Article by Mary O’Connor ’21:
The week of October 18, Kellenberg Memorial began running sophomore retreats in the new retreat house, Stella Maris, for the 2020-2021 school year.
As with Kellenberg’s in-school system, this year’s retreats follow a special protocol to ensure the safety of Kellenberg students and staff. The retreat is limited to two cohorts at one time, traveling by two separate busses. Students bring their own lunches, and the retreats are held entirely outdoors, ensuring space for safe social distancing, and a beautiful atmosphere for spiritual reflection.
Every year, Kellenberg runs retreats because as a Catholic school, its mission is education of the heart and helping students grow closer to Christ. In taking time away from the regular routine of classes during the school day, and spending time in prayer and community, that mission is fulfilled.
“As a Catholic school, this is the reason we exist, to make Saints and lead people to Christ,” says freshman Scripture teacher,” Mr. Moran, ’04.
Special importance is placed on the retreats this year, as it re-energizes and refocuses students to better tackle the hard struggles this year poses by focusing on their relationships with their parents, friends, and God.
Kate Santi, ’23 spoke of her day on retreat at Stella Maris, “At the beginning of the day, we played a couple of games, then got ready for Mass. Brother Pat had us reflect on our spiritual lives and how our relationship with God matured throughout the pandemic. A Kellenberg alum said Mass, then we were able to have lunch with friends, and walk around the property.”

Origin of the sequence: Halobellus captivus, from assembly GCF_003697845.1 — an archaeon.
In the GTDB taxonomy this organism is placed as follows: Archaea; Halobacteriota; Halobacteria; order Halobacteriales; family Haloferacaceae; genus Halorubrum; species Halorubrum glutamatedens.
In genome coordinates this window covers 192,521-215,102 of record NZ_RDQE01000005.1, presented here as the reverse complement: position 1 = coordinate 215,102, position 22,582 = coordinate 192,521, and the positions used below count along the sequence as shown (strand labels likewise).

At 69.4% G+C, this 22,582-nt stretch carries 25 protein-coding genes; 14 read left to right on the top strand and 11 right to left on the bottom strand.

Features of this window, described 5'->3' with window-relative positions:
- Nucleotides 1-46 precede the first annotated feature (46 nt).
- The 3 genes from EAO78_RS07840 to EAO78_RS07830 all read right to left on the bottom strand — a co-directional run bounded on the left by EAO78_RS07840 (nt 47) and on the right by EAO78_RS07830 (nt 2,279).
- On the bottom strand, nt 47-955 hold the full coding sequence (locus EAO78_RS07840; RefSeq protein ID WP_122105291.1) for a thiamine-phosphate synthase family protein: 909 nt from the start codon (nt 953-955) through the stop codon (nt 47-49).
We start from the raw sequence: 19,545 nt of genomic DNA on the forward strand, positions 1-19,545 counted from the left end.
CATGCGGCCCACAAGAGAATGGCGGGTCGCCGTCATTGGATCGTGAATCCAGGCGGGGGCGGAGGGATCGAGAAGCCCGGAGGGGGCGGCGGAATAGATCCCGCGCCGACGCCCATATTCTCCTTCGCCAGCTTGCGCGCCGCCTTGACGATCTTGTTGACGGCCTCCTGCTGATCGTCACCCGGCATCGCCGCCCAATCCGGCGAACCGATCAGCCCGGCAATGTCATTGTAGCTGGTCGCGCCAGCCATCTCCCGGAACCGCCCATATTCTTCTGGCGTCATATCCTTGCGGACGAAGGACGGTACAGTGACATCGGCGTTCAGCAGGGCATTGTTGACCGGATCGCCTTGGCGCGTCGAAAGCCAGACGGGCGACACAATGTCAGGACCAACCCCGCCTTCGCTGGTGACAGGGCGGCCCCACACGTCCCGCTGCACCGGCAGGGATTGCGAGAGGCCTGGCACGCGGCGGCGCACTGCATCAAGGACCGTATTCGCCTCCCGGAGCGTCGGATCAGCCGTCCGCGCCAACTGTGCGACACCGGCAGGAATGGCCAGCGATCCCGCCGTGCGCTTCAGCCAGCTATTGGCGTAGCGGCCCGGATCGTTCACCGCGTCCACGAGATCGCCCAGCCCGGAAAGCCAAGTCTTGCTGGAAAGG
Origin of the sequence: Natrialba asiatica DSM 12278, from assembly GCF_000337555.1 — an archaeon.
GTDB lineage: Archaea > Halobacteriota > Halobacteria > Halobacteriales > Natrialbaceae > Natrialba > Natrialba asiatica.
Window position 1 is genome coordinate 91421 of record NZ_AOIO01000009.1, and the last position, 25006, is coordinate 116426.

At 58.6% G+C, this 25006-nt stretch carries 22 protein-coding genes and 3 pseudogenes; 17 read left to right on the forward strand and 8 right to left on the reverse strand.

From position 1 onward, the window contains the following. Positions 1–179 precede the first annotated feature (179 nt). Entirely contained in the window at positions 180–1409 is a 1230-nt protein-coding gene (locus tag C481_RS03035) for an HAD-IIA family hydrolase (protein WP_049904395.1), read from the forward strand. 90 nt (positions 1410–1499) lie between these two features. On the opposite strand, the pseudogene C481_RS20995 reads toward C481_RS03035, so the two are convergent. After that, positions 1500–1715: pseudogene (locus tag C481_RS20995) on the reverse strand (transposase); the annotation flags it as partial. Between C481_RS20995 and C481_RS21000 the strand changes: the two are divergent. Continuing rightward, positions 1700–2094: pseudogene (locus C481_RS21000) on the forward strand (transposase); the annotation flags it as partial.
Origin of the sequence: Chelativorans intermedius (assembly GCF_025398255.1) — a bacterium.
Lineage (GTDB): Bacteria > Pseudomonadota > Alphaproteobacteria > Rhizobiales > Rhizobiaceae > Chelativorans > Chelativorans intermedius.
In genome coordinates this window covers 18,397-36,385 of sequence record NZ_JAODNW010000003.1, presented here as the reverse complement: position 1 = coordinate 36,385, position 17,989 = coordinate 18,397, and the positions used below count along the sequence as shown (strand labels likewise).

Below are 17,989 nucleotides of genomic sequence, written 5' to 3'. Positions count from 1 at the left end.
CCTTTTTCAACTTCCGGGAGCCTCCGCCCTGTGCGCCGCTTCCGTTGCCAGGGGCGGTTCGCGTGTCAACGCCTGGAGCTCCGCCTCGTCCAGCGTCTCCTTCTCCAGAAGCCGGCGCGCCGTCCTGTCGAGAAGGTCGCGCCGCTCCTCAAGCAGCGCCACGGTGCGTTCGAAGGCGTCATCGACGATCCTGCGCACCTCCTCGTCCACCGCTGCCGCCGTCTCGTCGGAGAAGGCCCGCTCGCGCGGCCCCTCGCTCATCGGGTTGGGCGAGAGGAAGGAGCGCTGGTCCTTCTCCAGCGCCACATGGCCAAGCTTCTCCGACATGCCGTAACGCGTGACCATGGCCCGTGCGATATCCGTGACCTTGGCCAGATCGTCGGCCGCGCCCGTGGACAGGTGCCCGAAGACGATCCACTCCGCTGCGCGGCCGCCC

Kate closed her response by saying that her retreat was a great opportunity to connect with the people in her cohort and strengthen her faith.
Gabriella Sankovich, ’23 reflected on the themes talked about throughout her retreat, mentioning Brother Patrick’s reflection in which he used the image of a lighthouse to symbolize those people who hold a faith life together. This theme was repeated during mass by a Kellenberg alum in his homily where he, too emphasized the reliance on a light amidst rocky waters. “I believe that hearing Brother Pat’s story and the father’s homily helped to strengthen my relationship with God and I was able to take those stories and put them into my own life. I was also able to identify who the lighthouses are in my life” said Gabriella.
Not only were the retreats good time spent with God, but they also were an opportunity for students to talk with friends outside their cohort rooms. Alyson Breslin, ’23 spoke of her time playing games and talking with friends and said that the activities made her more connected with the other students in her cohort and her teachers, and Leah Tilocca, ’23 said that both she and her classmates felt their retreat day brought them closer together both physically and spiritually.
Alyssa Romeo, ’23 joined on some of these retreats by leading games and discussion groups as a senior helper. She said, “I wanted to help out because I personally look up to the seniors that have helped me in the past, and I will never forget their impact on me.”
She reflected on her own retreat experiences in Kellenberg, saying that though on her past retreats she had access to more resources, she found these most recent ones to be equally relaxing and equally beneficial in the faith journey of the students as the retreats from previous years.
Alyssa, too, was touched by the lighthouse theme. “This particularly struck me as I realized the teachers and people I have met at Kellenberg are my main lighthouses.”